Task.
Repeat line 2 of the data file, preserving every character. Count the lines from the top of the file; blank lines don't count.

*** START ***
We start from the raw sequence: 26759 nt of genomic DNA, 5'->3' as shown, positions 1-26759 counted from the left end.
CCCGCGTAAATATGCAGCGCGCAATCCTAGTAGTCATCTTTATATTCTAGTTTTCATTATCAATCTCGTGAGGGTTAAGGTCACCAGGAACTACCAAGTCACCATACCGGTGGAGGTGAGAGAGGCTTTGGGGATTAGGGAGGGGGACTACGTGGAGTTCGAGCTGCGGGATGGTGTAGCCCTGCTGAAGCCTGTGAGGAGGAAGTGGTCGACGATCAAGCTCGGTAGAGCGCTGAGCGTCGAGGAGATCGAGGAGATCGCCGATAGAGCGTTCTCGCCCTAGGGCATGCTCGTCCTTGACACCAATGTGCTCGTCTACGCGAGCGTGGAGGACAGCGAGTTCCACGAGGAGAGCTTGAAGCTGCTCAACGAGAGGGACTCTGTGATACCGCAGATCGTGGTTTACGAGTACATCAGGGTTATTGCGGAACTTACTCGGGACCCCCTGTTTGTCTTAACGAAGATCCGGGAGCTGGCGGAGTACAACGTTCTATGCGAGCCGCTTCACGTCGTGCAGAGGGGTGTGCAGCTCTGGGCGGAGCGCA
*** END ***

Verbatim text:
CCCGCGTAAATATGCAGCGCGCAATCCTAGTAGTCATCTTTATATTCTAGTTTTCATTATCAATCTCGTGAGGGTTAAGGTCACCAGGAACTACCAAGTCACCATACCGGTGGAGGTGAGAGAGGCTTTGGGGATTAGGGAGGGGGACTACGTGGAGTTCGAGCTGCGGGATGGTGTAGCCCTGCTGAAGCCTGTGAGGAGGAAGTGGTCGACGATCAAGCTCGGTAGAGCGCTGAGCGTCGAGGAGATCGAGGAGATCGCCGATAGAGCGTTCTCGCCCTAGGGCATGCTCGTCCTTGACACCAATGTGCTCGTCTACGCGAGCGTGGAGGACAGCGAGTTCCACGAGGAGAGCTTGAAGCTGCTCAACGAGAGGGACTCTGTGATACCGCAGATCGTGGTTTACGAGTACATCAGGGTTATTGCGGAACTTACTCGGGACCCCCTGTTTGTCTTAACGAAGATCCGGGAGCTGGCGGAGTACAACGTTCTATGCGAGCCGCTTCACGTCGTGCAGAGGGGTGTGCAGCTCTGGGCGGAGCGCA